- Part 4 - Buttons, buttons and more buttons.
One of the most often stylized elements on any web based application is the button. The real question is, how we get them how we want them, along with some thoughts on tying buttons to inputs.
- Part 5 - Ironing out the wrinkles.
We will now work on getting things a bit better organized. We'll also deal with a few IE6 specific issues, namely the lack of attribute based selectors in CSS.
- Part 6 - Getting your script on.
In this article we'll get some initial functionality laid out in order to work through progressive enhancement as well as making sure to defer our scripts until after the content is ready for it.
Here I discuss my fairly comprehensive list of scripts I'll be including, as well as mention some that I'm not actively using but will be there if you need them.
- Part 8 - Inputs and Validation.
- Part 9 - Enhancing Inputs.
Here I'll create an enhanced input that will allow for a calendar control used in conjunction with a date validated input.
- Part 10 - Custom Notifications.
In my current position notifications of input validation errors and other messages are shown in popover modal dialogs that purposefully interrupt the user's actions. Here we'll work through the initial creation of such a popover and extend the jQuery validation to support this behavior.
I'll be adding additional articles in the future; the topics will present themselves as this project moves forward.
23. June 2010 20:52
You know, from the hiring perspective, I "get" that there are probably 10+ bad developers for every good one. I also "get" that you have to do some screening. Just the same, I get really anoyed when I have ro take my third test from a recruiter or consulting company on the same site, and have to create yet another freaking login on that site (previsor), or the couple dozen sites the likes of monster redirect you to in order to once again create a login, where you can't get the same username you've used for 15 years because it's tied to an email address you no longer use and haven't for a decade. Would it *really* be that hard to share some of this basic information. Not to mention the trivia quizzes riddled with questions on obscure corner cases you rarely use... I mean, I know enough of them to usually do okay, but after a while you really become a bit anoyed. Not to mentin kiling 2+ hours of your personal time on the code challenges "from scratch". I just killed 4+ hours last night, lost track of time, after going through one last week where I ddn't ask or think enough then cutting corners to have something working in time, I went too far over the top writing boiler plate code in PHP of all things, where the undisclosed rate is probably lower than I can afford to take.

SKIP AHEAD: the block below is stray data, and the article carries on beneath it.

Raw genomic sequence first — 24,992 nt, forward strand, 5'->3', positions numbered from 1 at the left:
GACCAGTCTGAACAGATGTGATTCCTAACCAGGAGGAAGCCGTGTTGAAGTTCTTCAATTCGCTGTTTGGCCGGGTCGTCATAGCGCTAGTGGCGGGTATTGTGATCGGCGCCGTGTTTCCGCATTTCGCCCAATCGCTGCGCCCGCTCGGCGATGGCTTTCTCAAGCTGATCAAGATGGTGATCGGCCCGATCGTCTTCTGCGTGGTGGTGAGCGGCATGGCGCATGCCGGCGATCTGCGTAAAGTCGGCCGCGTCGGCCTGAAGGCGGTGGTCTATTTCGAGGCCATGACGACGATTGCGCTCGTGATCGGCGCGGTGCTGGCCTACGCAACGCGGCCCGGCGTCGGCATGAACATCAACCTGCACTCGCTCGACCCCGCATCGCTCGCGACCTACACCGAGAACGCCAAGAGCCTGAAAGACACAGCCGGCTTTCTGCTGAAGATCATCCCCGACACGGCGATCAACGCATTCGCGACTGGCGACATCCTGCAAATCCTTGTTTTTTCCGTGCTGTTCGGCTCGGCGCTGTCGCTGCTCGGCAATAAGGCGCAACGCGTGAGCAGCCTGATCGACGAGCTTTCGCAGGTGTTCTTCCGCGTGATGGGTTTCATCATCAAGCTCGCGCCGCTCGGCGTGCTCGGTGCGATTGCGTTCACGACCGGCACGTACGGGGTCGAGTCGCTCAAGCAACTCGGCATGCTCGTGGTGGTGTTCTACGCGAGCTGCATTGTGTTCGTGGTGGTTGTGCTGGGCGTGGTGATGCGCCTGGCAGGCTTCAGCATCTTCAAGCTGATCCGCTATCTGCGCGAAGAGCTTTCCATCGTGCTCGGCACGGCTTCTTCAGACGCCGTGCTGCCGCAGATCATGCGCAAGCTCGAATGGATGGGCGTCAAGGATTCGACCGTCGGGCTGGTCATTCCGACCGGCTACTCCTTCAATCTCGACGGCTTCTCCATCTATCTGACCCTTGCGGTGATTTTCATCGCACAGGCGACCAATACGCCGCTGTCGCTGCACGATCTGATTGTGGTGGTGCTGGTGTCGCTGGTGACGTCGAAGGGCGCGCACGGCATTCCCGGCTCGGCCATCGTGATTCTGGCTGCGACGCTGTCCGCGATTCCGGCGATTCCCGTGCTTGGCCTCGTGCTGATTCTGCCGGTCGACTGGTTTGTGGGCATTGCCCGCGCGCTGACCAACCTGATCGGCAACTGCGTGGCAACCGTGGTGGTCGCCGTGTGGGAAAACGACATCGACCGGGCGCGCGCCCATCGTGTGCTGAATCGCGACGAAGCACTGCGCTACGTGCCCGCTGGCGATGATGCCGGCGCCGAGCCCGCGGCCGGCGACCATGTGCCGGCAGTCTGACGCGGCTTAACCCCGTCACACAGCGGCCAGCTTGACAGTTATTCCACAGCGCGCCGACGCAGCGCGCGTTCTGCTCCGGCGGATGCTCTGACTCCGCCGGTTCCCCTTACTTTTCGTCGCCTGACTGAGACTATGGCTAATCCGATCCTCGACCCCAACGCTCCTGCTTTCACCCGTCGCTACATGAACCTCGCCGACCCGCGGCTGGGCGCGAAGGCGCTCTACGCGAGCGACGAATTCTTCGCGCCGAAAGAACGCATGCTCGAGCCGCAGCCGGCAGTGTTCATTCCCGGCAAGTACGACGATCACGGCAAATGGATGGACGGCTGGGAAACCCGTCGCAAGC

I really wish there were a better way... Here's hoping one presents itself. In the past three weeks I've spent more time taking quizzes and talking to recruiters than the people doing the hiring, and coming from a group that recently went through hiring, I know there are still stacks of resumes. I wish this rant were fomulated a bit bettered, but it was my last day on a contract today, I've done yet another quiz and have yet another coding challenge tomorrow afternoon.
30. May 2010 14:41